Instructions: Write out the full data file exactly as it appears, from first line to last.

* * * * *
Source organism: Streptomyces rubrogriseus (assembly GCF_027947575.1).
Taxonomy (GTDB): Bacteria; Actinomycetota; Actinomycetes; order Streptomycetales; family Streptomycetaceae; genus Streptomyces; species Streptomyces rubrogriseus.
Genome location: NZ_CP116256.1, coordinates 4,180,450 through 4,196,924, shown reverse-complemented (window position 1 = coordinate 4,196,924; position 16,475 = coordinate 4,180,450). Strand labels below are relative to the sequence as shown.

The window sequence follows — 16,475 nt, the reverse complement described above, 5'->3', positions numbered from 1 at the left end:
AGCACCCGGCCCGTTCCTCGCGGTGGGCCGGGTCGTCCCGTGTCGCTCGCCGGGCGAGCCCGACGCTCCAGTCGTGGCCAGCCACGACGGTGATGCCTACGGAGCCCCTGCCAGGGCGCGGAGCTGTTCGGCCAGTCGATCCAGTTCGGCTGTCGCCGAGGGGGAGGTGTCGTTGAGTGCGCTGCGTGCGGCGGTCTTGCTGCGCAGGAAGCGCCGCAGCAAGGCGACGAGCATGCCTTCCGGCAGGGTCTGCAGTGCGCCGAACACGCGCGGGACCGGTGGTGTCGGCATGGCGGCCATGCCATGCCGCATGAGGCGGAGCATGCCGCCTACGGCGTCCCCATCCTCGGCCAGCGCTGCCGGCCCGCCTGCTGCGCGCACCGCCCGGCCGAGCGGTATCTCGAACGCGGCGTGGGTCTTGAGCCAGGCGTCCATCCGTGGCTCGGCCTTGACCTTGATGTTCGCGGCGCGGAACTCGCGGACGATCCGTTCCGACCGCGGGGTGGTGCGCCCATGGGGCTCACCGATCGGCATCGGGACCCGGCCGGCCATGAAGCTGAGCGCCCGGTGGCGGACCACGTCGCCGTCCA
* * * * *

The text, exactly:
Source organism: Streptomyces rubrogriseus (assembly GCF_027947575.1).
Taxonomy (GTDB): Bacteria; Actinomycetota; Actinomycetes; order Streptomycetales; family Streptomycetaceae; genus Streptomyces; species Streptomyces rubrogriseus.
Genome location: NZ_CP116256.1, coordinates 4,180,450 through 4,196,924, shown reverse-complemented (window position 1 = coordinate 4,196,924; position 16,475 = coordinate 4,180,450). Strand labels below are relative to the sequence as shown.

The window sequence follows — 16,475 nt, the reverse complement described above, 5'->3', positions numbered from 1 at the left end:
AGCACCCGGCCCGTTCCTCGCGGTGGGCCGGGTCGTCCCGTGTCGCTCGCCGGGCGAGCCCGACGCTCCAGTCGTGGCCAGCCACGACGGTGATGCCTACGGAGCCCCTGCCAGGGCGCGGAGCTGTTCGGCCAGTCGATCCAGTTCGGCTGTCGCCGAGGGGGAGGTGTCGTTGAGTGCGCTGCGTGCGGCGGTCTTGCTGCGCAGGAAGCGCCGCAGCAAGGCGACGAGCATGCCTTCCGGCAGGGTCTGCAGTGCGCCGAACACGCGCGGGACCGGTGGTGTCGGCATGGCGGCCATGCCATGCCGCATGAGGCGGAGCATGCCGCCTACGGCGTCCCCATCCTCGGCCAGCGCTGCCGGCCCGCCTGCTGCGCGCACCGCCCGGCCGAGCGGTATCTCGAACGCGGCGTGGGTCTTGAGCCAGGCGTCCATCCGTGGCTCGGCCTTGACCTTGATGTTCGCGGCGCGGAACTCGCGGACGATCCGTTCCGACCGCGGGGTGGTGCGCCCATGGGGCTCACCGATCGGCATCGGGACCCGGCCGGCCATGAAGCTGAGCGCCCGGTGGCGGACCACGTCGCCGTCCA